Wrapped in soul-searing cold, her ears battered by the clash of iron and the screams of the dying, Étaín fell . . .

She did not fall from any great height — simply from standing to prone — but Étaín’s senses convinced her she had traveled an immeasurable distance. She landed hard, pain flaring up through her arms as she tried to catch herself. Something crunched under her, a sickening sound like bones snapping. Étaín lay there on her belly, wrapped in the stench of wood dust and crumbled cerecloth, gasping for breath like a fish cast upon the shore. Chills and spasms racked her body. A harrowing light stabbed into her eyes, drawing a blinding wash of tears.

“C-Christ… Almighty…” she managed.

Groaning, Étaín rolled onto her back and struggled to sit, old bones snapping under her hips. For one terrifying instant she remembered: a cairn of skulls falling away beneath her, a one-eyed titan, a ravenous serpent. Clutching at the air in panic, she scrabbled back until her shoulders thumped against a rough stone wall. “W-What happened?” Étaín gasped; her eyes widened with shock. “Where… Where are… ?”

She heard a chuckle, then. Peering into the gloom, she discerned a shape sitting across from her, a silhouette in a patch of darker shadow. A chill skated down her spine, forming a cold knot in her belly as she recalled again the vile dwarf Náli — with his grasping fingers and lifeless eyes. “Who’s there?” she whispered. “Grimnir?”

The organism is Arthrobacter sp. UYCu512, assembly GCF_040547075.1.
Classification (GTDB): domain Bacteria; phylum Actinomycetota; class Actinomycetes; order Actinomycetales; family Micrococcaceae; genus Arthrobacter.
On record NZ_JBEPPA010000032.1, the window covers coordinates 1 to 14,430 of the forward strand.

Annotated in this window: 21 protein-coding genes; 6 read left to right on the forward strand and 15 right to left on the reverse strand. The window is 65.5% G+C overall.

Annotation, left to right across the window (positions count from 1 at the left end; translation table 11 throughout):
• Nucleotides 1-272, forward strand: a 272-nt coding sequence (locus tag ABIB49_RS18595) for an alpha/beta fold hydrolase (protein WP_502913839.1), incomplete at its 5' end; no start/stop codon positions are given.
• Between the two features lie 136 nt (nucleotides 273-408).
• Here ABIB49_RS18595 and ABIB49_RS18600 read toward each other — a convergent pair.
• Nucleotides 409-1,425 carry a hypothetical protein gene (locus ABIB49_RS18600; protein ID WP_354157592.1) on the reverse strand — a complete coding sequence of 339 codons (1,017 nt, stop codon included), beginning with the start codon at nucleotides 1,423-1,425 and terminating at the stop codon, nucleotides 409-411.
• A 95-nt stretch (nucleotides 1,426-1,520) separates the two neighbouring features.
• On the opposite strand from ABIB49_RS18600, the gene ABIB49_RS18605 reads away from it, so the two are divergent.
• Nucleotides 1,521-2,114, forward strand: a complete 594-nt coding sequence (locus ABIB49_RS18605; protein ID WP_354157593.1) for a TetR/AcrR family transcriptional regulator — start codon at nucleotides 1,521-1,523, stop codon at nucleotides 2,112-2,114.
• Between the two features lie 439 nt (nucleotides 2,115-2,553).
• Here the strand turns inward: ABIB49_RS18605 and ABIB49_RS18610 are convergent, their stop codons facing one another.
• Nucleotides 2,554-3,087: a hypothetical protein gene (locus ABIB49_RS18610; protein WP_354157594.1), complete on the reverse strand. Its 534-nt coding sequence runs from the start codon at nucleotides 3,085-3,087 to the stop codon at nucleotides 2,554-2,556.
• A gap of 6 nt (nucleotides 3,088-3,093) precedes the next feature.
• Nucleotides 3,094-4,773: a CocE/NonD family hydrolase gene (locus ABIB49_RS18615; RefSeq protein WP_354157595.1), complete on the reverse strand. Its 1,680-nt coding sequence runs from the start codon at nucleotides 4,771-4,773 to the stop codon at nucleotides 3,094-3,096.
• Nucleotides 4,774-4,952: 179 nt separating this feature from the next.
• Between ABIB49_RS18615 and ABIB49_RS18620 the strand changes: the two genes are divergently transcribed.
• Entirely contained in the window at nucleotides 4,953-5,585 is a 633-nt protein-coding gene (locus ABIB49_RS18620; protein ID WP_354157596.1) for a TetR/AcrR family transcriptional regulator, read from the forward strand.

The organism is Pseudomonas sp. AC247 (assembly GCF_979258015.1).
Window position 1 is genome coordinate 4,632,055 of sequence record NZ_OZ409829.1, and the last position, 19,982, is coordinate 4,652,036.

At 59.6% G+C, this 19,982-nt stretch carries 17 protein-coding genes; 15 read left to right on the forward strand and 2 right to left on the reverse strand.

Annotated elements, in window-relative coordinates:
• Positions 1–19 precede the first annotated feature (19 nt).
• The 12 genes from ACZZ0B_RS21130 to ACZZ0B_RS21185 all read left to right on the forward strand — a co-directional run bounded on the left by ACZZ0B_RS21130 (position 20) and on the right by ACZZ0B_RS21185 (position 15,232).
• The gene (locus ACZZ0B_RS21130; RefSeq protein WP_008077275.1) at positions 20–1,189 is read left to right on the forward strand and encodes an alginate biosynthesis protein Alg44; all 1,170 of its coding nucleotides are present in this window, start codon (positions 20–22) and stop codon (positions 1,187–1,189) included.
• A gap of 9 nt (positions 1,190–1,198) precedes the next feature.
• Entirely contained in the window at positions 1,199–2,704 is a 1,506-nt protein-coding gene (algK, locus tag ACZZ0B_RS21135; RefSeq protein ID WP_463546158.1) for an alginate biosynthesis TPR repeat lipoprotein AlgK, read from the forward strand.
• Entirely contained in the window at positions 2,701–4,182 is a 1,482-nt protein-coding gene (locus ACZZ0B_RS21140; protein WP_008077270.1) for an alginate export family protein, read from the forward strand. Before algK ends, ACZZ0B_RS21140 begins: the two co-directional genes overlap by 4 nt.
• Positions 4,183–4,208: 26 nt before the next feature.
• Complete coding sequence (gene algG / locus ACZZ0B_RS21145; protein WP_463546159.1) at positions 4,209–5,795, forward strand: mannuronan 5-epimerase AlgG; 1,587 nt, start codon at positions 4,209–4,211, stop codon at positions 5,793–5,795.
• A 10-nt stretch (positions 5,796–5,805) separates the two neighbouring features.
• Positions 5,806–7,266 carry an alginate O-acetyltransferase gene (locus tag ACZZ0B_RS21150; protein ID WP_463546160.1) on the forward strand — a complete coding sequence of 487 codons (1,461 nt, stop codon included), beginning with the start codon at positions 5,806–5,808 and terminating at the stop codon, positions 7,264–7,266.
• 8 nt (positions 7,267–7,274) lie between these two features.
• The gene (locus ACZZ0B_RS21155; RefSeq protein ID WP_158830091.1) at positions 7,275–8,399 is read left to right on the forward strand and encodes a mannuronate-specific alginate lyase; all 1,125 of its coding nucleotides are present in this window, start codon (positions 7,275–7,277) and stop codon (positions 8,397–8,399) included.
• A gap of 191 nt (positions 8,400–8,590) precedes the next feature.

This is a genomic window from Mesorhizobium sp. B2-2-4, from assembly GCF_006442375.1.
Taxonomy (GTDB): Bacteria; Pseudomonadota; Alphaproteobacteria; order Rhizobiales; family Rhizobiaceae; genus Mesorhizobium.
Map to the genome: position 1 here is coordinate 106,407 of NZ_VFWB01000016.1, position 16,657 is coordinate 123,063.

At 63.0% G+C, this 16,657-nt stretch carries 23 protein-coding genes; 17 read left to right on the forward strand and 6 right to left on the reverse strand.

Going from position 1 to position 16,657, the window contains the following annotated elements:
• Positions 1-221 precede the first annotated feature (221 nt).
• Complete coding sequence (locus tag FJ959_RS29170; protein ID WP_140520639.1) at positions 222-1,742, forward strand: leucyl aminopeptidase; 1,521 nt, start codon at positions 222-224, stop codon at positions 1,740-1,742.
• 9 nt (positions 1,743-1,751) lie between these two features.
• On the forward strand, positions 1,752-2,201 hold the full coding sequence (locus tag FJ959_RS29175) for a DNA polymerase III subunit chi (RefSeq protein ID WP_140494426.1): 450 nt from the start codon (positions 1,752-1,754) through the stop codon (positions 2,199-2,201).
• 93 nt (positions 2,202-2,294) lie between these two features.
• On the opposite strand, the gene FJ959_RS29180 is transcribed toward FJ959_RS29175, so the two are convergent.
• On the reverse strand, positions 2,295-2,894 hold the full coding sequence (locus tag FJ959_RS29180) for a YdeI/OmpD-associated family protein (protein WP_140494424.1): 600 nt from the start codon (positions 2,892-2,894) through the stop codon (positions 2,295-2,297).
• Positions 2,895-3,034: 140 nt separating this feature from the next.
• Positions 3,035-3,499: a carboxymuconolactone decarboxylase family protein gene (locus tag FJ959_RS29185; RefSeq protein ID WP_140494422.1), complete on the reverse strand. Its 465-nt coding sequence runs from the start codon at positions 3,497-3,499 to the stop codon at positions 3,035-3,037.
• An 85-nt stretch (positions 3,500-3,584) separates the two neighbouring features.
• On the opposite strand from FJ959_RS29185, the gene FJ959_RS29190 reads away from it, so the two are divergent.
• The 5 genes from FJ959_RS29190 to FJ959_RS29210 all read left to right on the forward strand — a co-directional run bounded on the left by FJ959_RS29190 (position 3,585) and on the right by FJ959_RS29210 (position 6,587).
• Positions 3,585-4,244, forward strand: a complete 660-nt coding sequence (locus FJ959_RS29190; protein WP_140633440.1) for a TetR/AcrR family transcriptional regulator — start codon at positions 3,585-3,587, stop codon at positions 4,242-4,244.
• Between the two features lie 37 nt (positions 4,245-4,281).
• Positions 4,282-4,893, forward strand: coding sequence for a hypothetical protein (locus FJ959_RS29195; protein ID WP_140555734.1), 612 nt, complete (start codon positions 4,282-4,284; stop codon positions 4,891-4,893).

The figure leaned forward; milky light trickling in from above cast Grimnir’s wolfish face in sharp relief. He tossed his head back. Fetishes of ivory and silver clicked in his stringy black hair, and his eyes gleamed coal-red from beneath dusky brows. “Do I look like that wretched beardling?”

“Where is he?” Étaín said. She glanced around, her eyes slowly adjusting to the murk. Gone were the dwarf-made lamps and the stone basin with its peculiar blue flames; instead, they sat in a stone-flagged chamber with a low ceiling. Tree roots pushed down from above and in through the walls, gnarled tendrils that long ago shattered a stone sarcophagus set into the center of the chamber. “He… He was behind me. Tried to grab me.” She looked at Grimnir. “Where has he gone . . . ?”